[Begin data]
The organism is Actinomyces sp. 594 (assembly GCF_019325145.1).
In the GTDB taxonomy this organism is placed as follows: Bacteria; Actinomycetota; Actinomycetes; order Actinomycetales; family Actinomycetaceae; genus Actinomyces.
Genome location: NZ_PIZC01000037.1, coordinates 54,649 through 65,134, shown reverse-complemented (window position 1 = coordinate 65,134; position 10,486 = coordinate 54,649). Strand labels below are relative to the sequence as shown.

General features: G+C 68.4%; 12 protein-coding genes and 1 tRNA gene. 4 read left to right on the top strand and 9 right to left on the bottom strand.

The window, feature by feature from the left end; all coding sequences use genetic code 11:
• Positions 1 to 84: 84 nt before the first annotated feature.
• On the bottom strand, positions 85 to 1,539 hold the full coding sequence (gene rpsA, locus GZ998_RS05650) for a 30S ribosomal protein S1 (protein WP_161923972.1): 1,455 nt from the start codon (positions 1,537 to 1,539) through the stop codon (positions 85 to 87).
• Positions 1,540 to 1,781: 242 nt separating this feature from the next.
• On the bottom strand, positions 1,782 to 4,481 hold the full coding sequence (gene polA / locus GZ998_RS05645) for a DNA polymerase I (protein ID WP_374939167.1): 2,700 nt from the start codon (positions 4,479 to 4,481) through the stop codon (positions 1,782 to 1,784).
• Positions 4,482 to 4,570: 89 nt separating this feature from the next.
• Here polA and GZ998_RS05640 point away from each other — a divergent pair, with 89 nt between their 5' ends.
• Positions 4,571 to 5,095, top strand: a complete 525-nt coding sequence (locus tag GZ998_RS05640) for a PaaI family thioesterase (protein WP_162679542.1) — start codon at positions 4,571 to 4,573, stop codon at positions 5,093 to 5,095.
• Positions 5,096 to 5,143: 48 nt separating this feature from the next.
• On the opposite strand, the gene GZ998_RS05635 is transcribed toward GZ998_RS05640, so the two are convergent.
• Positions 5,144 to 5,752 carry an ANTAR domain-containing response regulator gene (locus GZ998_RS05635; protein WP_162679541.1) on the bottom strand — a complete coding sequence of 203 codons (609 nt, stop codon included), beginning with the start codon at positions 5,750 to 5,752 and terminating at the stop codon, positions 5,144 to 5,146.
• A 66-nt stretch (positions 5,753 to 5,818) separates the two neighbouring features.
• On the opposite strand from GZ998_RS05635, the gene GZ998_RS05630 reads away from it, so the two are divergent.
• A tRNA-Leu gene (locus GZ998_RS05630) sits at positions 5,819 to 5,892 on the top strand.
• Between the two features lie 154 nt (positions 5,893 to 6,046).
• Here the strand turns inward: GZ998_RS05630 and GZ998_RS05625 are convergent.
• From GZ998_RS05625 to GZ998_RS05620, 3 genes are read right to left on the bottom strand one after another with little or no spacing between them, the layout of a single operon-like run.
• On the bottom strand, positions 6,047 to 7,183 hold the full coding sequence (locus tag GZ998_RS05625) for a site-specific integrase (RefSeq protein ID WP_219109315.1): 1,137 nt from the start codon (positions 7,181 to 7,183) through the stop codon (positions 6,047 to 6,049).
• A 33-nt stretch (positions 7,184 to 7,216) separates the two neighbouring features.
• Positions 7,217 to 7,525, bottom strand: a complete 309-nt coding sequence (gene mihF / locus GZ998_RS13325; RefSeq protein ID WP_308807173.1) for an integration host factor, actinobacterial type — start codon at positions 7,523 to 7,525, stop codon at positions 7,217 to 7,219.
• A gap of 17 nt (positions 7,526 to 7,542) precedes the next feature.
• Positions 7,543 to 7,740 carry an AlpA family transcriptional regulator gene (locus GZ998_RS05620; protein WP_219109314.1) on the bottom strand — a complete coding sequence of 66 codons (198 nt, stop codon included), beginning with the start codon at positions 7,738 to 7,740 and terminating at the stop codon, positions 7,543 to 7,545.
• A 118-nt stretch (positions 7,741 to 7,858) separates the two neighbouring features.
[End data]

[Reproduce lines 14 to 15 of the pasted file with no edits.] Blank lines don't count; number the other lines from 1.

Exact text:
• On the opposite strand, the gene GZ998_RS05635 is transcribed toward GZ998_RS05640, so the two are convergent.
• Positions 5,144 to 5,752 carry an ANTAR domain-containing response regulator gene (locus GZ998_RS05635; protein WP_162679541.1) on the bottom strand — a complete coding sequence of 203 codons (609 nt, stop codon included), beginning with the start codon at positions 5,750 to 5,752 and terminating at the stop codon, positions 5,144 to 5,146.